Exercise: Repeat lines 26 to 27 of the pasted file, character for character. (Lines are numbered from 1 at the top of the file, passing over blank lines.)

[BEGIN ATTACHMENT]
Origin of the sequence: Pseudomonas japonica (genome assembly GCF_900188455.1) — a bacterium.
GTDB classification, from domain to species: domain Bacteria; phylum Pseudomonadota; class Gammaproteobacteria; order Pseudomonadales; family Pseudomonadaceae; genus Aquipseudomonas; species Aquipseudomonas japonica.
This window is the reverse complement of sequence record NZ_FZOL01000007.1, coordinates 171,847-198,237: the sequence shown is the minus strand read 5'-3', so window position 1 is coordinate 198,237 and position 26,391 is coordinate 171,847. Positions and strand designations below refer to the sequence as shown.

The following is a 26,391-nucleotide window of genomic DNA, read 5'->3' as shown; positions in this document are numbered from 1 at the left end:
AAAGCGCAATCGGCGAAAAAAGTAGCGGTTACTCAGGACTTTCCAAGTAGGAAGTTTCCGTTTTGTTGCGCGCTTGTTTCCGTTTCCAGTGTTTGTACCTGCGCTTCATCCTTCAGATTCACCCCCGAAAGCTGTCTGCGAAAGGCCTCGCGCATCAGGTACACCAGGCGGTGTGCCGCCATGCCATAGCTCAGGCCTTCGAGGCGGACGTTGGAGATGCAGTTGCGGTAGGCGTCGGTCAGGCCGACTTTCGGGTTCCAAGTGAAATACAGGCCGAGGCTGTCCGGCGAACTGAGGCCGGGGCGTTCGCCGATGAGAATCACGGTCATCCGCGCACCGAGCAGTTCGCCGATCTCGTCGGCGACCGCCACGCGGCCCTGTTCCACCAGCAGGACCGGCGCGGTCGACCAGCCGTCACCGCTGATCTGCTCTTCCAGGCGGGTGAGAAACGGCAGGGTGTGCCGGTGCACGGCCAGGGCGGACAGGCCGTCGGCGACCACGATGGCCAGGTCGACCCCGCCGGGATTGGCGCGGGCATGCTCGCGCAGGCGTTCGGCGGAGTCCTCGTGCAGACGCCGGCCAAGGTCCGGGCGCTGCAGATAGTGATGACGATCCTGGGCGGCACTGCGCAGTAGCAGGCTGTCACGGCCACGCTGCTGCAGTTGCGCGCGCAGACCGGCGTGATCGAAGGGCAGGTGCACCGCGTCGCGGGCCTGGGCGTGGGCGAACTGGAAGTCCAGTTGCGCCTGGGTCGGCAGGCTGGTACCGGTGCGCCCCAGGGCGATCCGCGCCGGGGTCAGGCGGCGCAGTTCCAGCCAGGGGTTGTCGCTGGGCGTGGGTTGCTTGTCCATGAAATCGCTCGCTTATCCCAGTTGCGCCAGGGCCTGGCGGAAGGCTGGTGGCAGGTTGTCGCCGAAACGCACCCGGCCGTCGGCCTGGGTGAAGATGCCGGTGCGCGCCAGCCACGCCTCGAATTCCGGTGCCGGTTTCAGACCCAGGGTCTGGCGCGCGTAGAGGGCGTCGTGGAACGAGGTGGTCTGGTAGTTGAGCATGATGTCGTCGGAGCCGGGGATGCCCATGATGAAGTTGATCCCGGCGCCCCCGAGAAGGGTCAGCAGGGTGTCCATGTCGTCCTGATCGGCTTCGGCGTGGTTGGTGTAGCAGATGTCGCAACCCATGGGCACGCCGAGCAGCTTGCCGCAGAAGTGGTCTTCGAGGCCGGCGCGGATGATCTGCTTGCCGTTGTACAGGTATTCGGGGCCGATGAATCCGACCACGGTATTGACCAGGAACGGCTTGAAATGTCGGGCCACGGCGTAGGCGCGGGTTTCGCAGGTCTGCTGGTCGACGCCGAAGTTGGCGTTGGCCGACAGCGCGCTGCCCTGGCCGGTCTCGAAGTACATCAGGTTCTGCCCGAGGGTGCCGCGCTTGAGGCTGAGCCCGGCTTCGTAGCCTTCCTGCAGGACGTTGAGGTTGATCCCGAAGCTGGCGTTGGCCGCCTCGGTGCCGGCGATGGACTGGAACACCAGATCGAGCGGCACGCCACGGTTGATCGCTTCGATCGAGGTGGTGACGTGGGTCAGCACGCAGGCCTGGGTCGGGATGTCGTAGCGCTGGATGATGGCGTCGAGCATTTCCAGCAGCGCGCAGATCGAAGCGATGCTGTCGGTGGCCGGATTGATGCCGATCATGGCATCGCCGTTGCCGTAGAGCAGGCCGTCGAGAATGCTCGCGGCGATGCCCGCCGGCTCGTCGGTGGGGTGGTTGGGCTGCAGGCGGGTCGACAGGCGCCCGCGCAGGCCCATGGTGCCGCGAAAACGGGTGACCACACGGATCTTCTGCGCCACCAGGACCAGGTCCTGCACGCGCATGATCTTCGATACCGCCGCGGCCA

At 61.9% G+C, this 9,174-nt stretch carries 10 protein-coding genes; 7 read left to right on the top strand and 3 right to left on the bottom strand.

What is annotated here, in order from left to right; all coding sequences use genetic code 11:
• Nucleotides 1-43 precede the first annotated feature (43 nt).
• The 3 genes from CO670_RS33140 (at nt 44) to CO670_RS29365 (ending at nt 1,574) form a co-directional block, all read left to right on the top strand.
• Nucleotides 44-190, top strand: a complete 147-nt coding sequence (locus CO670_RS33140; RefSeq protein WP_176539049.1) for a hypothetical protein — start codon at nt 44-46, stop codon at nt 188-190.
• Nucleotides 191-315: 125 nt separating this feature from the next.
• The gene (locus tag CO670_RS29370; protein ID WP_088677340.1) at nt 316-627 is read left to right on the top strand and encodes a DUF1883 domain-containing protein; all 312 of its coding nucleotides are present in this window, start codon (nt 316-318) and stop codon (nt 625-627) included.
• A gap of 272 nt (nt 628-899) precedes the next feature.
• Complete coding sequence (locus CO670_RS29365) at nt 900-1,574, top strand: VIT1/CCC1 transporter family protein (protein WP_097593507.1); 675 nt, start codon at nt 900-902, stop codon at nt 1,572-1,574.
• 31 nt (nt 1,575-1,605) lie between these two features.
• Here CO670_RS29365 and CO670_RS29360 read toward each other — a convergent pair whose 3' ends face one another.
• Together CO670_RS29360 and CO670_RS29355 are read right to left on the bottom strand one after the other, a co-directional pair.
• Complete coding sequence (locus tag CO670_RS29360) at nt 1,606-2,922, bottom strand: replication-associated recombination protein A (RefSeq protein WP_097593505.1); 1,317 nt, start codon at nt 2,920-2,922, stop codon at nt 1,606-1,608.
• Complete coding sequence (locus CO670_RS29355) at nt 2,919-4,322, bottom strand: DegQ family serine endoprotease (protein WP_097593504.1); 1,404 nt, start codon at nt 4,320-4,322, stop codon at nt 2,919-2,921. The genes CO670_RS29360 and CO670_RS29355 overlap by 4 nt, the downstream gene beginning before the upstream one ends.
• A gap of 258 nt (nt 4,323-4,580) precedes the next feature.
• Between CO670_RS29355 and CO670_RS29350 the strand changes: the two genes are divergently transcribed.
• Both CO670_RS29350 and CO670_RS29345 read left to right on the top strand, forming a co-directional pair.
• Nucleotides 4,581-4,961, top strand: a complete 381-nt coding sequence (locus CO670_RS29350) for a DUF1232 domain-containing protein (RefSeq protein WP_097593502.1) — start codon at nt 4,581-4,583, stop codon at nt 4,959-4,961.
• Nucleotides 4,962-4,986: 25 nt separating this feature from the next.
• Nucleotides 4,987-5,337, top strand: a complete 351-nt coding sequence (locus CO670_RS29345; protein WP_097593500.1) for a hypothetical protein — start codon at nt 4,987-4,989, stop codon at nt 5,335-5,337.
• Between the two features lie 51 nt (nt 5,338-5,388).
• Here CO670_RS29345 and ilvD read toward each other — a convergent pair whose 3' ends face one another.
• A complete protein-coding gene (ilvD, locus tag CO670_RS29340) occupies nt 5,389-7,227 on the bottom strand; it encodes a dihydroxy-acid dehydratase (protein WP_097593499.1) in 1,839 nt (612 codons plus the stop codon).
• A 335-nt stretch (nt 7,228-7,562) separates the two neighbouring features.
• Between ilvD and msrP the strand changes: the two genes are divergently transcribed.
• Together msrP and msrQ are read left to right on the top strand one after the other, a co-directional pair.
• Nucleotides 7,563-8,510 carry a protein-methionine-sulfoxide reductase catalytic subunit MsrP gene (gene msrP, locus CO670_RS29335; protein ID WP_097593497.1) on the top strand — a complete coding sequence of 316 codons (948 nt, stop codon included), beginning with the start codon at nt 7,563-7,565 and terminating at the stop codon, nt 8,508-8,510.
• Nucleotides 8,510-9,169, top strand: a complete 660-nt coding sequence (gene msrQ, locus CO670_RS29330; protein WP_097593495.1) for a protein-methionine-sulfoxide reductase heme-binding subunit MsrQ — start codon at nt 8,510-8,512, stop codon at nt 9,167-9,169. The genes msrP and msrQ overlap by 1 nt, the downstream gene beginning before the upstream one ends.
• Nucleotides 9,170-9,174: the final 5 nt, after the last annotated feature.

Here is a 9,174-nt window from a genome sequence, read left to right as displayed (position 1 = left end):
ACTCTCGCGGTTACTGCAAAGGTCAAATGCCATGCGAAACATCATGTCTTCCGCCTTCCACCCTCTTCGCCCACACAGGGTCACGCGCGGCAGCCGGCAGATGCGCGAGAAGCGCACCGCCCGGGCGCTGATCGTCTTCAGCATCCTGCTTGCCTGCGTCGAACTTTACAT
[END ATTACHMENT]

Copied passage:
• Between the two features lie 51 nt (nt 5,338-5,388).
• Here CO670_RS29345 and ilvD read toward each other — a convergent pair whose 3' ends face one another.